Other characteristic signatures of the reaction involving a resonant, nonradiative energy transfer from otherwise stable atomic hydrogen to the catalysts He+ and 2H capable of accepting the energy to form hydrinos, H(1/ p), were observed and reported previously. The catalyst energy transfer to pump the He+ ion energy levels and increase the electron excitation temperature of H in helium-hydrogen and hydrogen plasmas was confirmed spectroscopically. In the former case, the pumping in microwave plasma caused an inversion of the ion to atom line ratios, and in both cases, the Texcitation was extraordinarily high, 2.5 eV to 3 eV, a factor of three increase over the typical temperature. For both catalysts, the energy due to the electron undergoing a radial transition to occupy a state of nearer radius was observed spectroscopically on pulsed DC plasmas as a characteristic EUV continuum with a cutoff at 22.8 nm and extending to longer wavelengths. It was also observed as third-body kinetic energy wherein a resonant kinetic energy transfer to form fast H was the source of extraordinary (>50 eV) Balmer α line broadening in DC and RF plasmas. The predicted molecular hydrino, H2 (1 / 4) , was observed at 1.25 ppm by solution NMR on gases collected from heliumhydrogen, water-vapor-assisted hydrogen, hydrogen, and strontium-argon-hydrogen rt-plasmas and dissolved in an NMR solvent. Thus, the experimental confirmation of all four predictions for transitions of atomic hydrogen to form hydrinos has been achieved on different plasma sources.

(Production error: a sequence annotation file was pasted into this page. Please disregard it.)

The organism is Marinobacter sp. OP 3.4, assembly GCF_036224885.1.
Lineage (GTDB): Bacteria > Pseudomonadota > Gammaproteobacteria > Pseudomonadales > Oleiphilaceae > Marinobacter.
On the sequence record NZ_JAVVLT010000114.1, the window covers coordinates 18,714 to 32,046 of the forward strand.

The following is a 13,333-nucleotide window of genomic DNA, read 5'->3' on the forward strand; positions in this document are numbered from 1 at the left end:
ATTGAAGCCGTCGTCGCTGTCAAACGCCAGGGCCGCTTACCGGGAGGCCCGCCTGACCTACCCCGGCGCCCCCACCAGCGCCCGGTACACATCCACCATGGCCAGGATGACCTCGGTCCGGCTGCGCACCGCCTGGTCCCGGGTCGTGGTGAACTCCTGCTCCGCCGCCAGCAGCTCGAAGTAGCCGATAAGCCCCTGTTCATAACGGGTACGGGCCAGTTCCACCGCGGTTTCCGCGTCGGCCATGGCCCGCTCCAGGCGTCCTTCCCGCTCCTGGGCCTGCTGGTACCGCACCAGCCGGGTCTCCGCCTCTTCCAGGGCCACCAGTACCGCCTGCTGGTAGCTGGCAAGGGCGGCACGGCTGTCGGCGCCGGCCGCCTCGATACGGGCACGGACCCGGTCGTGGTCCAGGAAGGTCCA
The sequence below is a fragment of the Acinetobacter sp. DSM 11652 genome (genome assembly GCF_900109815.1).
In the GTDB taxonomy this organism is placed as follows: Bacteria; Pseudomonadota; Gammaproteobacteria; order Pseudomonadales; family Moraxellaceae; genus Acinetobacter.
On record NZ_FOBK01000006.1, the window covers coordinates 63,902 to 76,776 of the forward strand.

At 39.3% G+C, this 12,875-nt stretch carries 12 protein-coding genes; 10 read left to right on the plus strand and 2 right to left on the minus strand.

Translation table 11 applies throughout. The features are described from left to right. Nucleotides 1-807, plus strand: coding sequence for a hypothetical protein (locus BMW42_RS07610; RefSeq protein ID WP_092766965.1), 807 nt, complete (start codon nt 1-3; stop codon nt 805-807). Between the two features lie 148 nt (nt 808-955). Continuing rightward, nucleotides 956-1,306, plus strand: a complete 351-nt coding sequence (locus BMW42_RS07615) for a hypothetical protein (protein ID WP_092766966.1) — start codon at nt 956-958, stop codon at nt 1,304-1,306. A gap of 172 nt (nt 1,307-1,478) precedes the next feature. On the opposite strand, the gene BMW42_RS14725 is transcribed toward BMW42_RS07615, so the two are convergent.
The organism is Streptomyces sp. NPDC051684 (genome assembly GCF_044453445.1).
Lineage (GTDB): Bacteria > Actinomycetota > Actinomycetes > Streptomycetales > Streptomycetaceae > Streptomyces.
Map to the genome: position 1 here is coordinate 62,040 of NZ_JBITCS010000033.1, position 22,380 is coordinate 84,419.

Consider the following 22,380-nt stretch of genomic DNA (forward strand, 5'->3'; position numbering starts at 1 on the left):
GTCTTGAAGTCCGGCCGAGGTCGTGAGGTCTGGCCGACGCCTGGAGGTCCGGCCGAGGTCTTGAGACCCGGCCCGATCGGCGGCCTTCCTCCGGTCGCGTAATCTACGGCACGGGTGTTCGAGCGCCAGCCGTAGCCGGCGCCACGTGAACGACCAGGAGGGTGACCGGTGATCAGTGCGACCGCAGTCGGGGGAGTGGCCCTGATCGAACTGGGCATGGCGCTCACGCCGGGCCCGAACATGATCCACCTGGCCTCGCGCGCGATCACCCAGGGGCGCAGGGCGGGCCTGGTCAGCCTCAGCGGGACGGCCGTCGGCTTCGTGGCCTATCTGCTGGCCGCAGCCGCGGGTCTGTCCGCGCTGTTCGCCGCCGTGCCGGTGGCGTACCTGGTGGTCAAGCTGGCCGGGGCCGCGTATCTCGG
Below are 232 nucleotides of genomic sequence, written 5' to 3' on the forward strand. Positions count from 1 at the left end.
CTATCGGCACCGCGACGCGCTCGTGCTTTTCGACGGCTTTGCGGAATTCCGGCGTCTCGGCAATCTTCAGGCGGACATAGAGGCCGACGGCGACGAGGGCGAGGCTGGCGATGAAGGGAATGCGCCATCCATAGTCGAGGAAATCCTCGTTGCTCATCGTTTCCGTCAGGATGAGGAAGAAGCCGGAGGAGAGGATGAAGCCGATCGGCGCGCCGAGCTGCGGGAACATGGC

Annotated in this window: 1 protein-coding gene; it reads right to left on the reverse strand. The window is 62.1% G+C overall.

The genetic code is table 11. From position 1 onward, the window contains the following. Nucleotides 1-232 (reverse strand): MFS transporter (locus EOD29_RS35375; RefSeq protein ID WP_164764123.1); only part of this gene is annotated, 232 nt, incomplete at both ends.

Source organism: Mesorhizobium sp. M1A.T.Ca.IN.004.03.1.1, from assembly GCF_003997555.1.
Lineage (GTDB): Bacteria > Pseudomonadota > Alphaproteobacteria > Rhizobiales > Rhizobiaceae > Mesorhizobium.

It was anticipated that with sufficient enhancement of the reaction rate in microwave plasmas, the same fast H phenomenon observed on other plasma sources could be observed in microwave plasmas despite the unfavorably low electron temperature for excitation relative to fast-H cooling. A crucial test of energetic hydrogen chemistry regarding a resonant energy transfer or rt-mechanism (RTM) versus field acceleration models (FAM) as the basis of this selective isotropic heating of a population of extraordinarily high-kinetic-energy hydrogen atoms is the observation of fast H in microwave cells proven to lack a high field as shown by the complete absence of fast H by Jovicevic et al. The RTM predicts an enhancement in the production of fast H with the presence of a surface to support a high concentration of hydrogen atoms in order to initiate the energetic hot-H source reaction that then prorogates isotropically throughout the plasma. In contrast to the anticipated prior results, extraordinarily fast H of >4 eV and >50% population was observed as predicted for RTM using the catalytic reaction systems of He/H2, Ar/H2, pure H2, and water vapor microwave plasmas as opposed to non catalytic Xe/H2 system when a hydrogen-supporting material such as a commercial hydrogenation catalyst was placed in the plasma region. This reproduces prior results showing the fast H phenomenon in a system comprising a H-supporting surface wherein a floated thermocouple was present in the plasma to measure the neutral gas temperature. The power source of hot H being from the formation of hydrinos has implications for a commercial power source. The potential is already being realized as the power from the process has been independently confirmed at the 50 kW level with a thorough study by a team at Rowan University. Critic Rathke’s issues regarding the application of classical laws with analytical solutions to atoms and molecules has similarly been dispatched in rebuttal publications and by the demonstration that the results are far advanced of the capabilities of nonphysical quantum mechanical theory with its inherent weirdness, reliance on curve-fitting, and many inescapable failures